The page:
Banks getting funded by VCs! - Can this become a trend?


#1

In a rare move, Cross River Bank got $28mil funding from Battery Ventures, Andreessen Horowitz and Ribbit Capital.
See https://techcrunch.com/2016/11/01/cross-river-bank-gets-unconventional-validation-with-a-28m-vc-round/

We have covered in detail Webank that has also been acting as “smart pipes” for lending MPLs.

Any other examples?

Will VCs allocate to small to medium size financial institutions that are aggressively transforming?


Fintech, transparency and regulation
#2

It is spreading all over the news today; Is this the first sign of a Reversal trend?


#3

Nordic PE fund Altor became largest shreholder in Skandiabanken earlier this year https://t.co/G2RnBgPZ9P


#4

Do you think this is a reversal, or just another step in the evolution of marketplace lending? Earlier this year, a number of the platforms discovered the value of having capital for their lending operations when their funding sources were disrupted. We’re now seeing more of the platforms moving toward the so-called ‘hybrid model’, of originating some loans for distribution while retaining some loans on their books. But if a platform is going to be originating some loans for their own books, might they be better off as a bank rather than a non-bank? There are pros and cons to each approach. As a bank, a platform would have access to lower funding costs for loans on its own book, but significant regulatory costs. As a non-bank, a platform would have a higher funding costs, but wouldn’t have the prohibitive regulatory burden of a bank. Both models are workable.


#5

Hi @BY11235; Seems that CrossRiver Bank is an enabler for those looking to use the “Hybrid” model in MPL or the 100% balance sheet (a la Kabbage).

While attending #LenditEurope last month in London, I felt there was a lot of tension in the MPL community about which business model will survive.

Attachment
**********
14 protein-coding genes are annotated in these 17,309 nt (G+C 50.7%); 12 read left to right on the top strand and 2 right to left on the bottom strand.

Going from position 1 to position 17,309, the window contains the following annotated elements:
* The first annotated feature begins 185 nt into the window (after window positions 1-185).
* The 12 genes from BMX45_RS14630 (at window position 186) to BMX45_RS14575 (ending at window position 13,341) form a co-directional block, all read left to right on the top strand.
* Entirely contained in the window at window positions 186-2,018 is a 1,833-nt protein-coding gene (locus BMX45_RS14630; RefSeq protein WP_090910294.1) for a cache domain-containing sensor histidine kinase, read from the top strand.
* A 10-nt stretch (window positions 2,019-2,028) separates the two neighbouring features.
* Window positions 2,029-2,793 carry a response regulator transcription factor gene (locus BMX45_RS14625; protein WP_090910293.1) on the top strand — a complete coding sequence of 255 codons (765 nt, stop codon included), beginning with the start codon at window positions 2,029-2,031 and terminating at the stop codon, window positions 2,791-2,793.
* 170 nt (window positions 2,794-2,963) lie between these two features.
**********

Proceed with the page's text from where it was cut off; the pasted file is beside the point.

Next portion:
I have opened a separate topic around this:

What is the “optimal” business model for lending platforms? #LenditEurope insights


#6

Absolutely this can be a trend. I’d say mianly investing from Private Equity. There are at least $3 trillion in dry powder (which seems that investors hesitate to deploy) and total US banking is around $15trillion? I think. So the private funds are getting quite significant for the size of the economy and have to earn a return somewhere. Actual business and middle market is an obvious outlet and probably banks are the best intermediator (before they became absorbed in off-balance sheet speculation). It’s probably easier for PEs to invest through banks than to set up their own middle market funds, which they are also doing (but too much work, compliance, monitoring and different from the type of work they are used too). See for example Carlyle moving funds from hedge funds to lending http://www.nytimes.com/2016/10/28/business/dealbook/carlyle-group-turns-focus-from-hedge-funds-to-lending.html


#7

This is what the great Matt Levine, says about the Cross River Bank news

“The service here is banking, though, and the people hoping to strike gold think that the gold is in replacing banking. But if many fintech firms aim to replace banking mostly by throwing a cool app or a clever algorithm in front of a traditional banking service, then a fintech-friendly bank back end will have lots of opportunities.”


#8

@PeteC thanks for sharing your insights. The $3trillion dry powder that you refer to, is sitting in PE vehicles awaiting to be deployed?

You say that PE funds are significant for the size of the economy. You are refering to the US, right? Any rough numbers?